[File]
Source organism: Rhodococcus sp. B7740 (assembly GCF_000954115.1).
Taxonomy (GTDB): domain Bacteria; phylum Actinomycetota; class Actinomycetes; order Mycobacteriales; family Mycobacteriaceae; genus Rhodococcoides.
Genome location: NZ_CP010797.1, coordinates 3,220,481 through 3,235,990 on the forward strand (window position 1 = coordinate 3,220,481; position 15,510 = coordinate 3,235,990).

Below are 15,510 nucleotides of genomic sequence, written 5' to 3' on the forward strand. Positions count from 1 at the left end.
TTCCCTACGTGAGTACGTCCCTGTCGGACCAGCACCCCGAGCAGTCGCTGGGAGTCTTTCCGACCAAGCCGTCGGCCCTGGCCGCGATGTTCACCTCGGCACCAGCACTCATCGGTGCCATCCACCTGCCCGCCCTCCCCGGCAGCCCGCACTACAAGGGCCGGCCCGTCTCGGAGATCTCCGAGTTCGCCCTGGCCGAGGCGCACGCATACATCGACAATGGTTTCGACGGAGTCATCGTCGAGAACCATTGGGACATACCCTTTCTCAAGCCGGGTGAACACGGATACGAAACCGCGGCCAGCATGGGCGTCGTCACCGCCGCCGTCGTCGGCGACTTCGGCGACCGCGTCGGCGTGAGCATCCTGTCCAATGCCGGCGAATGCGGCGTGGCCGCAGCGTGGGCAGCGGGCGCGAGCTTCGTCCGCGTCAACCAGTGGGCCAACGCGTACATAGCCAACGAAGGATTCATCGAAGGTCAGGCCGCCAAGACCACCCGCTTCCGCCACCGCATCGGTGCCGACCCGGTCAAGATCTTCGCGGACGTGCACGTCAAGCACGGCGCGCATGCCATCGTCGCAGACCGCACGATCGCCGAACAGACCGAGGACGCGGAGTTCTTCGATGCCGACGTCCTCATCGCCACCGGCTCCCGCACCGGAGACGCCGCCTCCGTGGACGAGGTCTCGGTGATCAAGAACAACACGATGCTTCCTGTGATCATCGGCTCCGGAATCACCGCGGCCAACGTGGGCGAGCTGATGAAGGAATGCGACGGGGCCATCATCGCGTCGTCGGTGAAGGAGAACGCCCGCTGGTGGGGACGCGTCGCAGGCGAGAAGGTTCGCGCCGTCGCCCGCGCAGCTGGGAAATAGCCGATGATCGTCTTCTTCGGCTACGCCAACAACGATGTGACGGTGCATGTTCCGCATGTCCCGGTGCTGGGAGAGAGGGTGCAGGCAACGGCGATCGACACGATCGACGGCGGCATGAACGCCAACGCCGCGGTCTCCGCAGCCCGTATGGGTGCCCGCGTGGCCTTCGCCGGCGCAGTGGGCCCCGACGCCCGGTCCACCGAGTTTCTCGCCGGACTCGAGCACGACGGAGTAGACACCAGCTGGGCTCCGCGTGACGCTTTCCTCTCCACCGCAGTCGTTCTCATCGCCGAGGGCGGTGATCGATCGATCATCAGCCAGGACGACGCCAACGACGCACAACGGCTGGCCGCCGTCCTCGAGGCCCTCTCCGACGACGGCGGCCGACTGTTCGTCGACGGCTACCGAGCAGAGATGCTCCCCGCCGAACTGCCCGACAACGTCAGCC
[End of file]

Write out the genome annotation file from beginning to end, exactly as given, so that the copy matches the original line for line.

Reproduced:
Source organism: Rhodococcus sp. B7740 (assembly GCF_000954115.1).
Taxonomy (GTDB): domain Bacteria; phylum Actinomycetota; class Actinomycetes; order Mycobacteriales; family Mycobacteriaceae; genus Rhodococcoides.
Genome location: NZ_CP010797.1, coordinates 3,220,481 through 3,235,990 on the forward strand (window position 1 = coordinate 3,220,481; position 15,510 = coordinate 3,235,990).

Below are 15,510 nucleotides of genomic sequence, written 5' to 3' on the forward strand. Positions count from 1 at the left end.
TTCCCTACGTGAGTACGTCCCTGTCGGACCAGCACCCCGAGCAGTCGCTGGGAGTCTTTCCGACCAAGCCGTCGGCCCTGGCCGCGATGTTCACCTCGGCACCAGCACTCATCGGTGCCATCCACCTGCCCGCCCTCCCCGGCAGCCCGCACTACAAGGGCCGGCCCGTCTCGGAGATCTCCGAGTTCGCCCTGGCCGAGGCGCACGCATACATCGACAATGGTTTCGACGGAGTCATCGTCGAGAACCATTGGGACATACCCTTTCTCAAGCCGGGTGAACACGGATACGAAACCGCGGCCAGCATGGGCGTCGTCACCGCCGCCGTCGTCGGCGACTTCGGCGACCGCGTCGGCGTGAGCATCCTGTCCAATGCCGGCGAATGCGGCGTGGCCGCAGCGTGGGCAGCGGGCGCGAGCTTCGTCCGCGTCAACCAGTGGGCCAACGCGTACATAGCCAACGAAGGATTCATCGAAGGTCAGGCCGCCAAGACCACCCGCTTCCGCCACCGCATCGGTGCCGACCCGGTCAAGATCTTCGCGGACGTGCACGTCAAGCACGGCGCGCATGCCATCGTCGCAGACCGCACGATCGCCGAACAGACCGAGGACGCGGAGTTCTTCGATGCCGACGTCCTCATCGCCACCGGCTCCCGCACCGGAGACGCCGCCTCCGTGGACGAGGTCTCGGTGATCAAGAACAACACGATGCTTCCTGTGATCATCGGCTCCGGAATCACCGCGGCCAACGTGGGCGAGCTGATGAAGGAATGCGACGGGGCCATCATCGCGTCGTCGGTGAAGGAGAACGCCCGCTGGTGGGGACGCGTCGCAGGCGAGAAGGTTCGCGCCGTCGCCCGCGCAGCTGGGAAATAGCCGATGATCGTCTTCTTCGGCTACGCCAACAACGATGTGACGGTGCATGTTCCGCATGTCCCGGTGCTGGGAGAGAGGGTGCAGGCAACGGCGATCGACACGATCGACGGCGGCATGAACGCCAACGCCGCGGTCTCCGCAGCCCGTATGGGTGCCCGCGTGGCCTTCGCCGGCGCAGTGGGCCCCGACGCCCGGTCCACCGAGTTTCTCGCCGGACTCGAGCACGACGGAGTAGACACCAGCTGGGCTCCGCGTGACGCTTTCCTCTCCACCGCAGTCGTTCTCATCGCCGAGGGCGGTGATCGATCGATCATCAGCCAGGACGACGCCAACGACGCACAACGGCTGGCCGCCGTCCTCGAGGCCCTCTCCGACGACGGCGGCCGACTGTTCGTCGACGGCTACCGAGCAGAGATGCTCCCCGCCGAACTGCCCGACAACGTCAGCC